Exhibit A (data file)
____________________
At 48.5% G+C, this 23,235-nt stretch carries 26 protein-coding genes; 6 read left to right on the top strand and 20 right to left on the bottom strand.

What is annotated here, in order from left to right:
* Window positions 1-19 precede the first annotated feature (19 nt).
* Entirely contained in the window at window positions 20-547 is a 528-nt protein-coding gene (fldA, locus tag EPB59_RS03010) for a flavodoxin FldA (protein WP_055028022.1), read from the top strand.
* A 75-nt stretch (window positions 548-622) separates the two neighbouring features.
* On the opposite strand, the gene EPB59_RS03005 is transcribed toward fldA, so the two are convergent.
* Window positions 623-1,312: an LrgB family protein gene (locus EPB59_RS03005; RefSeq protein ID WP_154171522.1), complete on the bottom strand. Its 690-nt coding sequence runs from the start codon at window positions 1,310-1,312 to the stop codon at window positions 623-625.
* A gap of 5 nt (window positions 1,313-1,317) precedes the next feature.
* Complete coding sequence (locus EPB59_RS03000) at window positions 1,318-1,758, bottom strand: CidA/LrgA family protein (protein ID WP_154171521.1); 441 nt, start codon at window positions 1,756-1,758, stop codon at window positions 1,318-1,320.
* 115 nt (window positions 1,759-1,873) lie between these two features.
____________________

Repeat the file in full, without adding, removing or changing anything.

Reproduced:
At 48.5% G+C, this 23,235-nt stretch carries 26 protein-coding genes; 6 read left to right on the top strand and 20 right to left on the bottom strand.

What is annotated here, in order from left to right:
* Window positions 1-19 precede the first annotated feature (19 nt).
* Entirely contained in the window at window positions 20-547 is a 528-nt protein-coding gene (fldA, locus tag EPB59_RS03010) for a flavodoxin FldA (protein WP_055028022.1), read from the top strand.
* A 75-nt stretch (window positions 548-622) separates the two neighbouring features.
* On the opposite strand, the gene EPB59_RS03005 is transcribed toward fldA, so the two are convergent.
* Window positions 623-1,312: an LrgB family protein gene (locus EPB59_RS03005; RefSeq protein ID WP_154171522.1), complete on the bottom strand. Its 690-nt coding sequence runs from the start codon at window positions 1,310-1,312 to the stop codon at window positions 623-625.
* A gap of 5 nt (window positions 1,313-1,317) precedes the next feature.
* Complete coding sequence (locus EPB59_RS03000) at window positions 1,318-1,758, bottom strand: CidA/LrgA family protein (protein ID WP_154171521.1); 441 nt, start codon at window positions 1,756-1,758, stop codon at window positions 1,318-1,320.
* 115 nt (window positions 1,759-1,873) lie between these two features.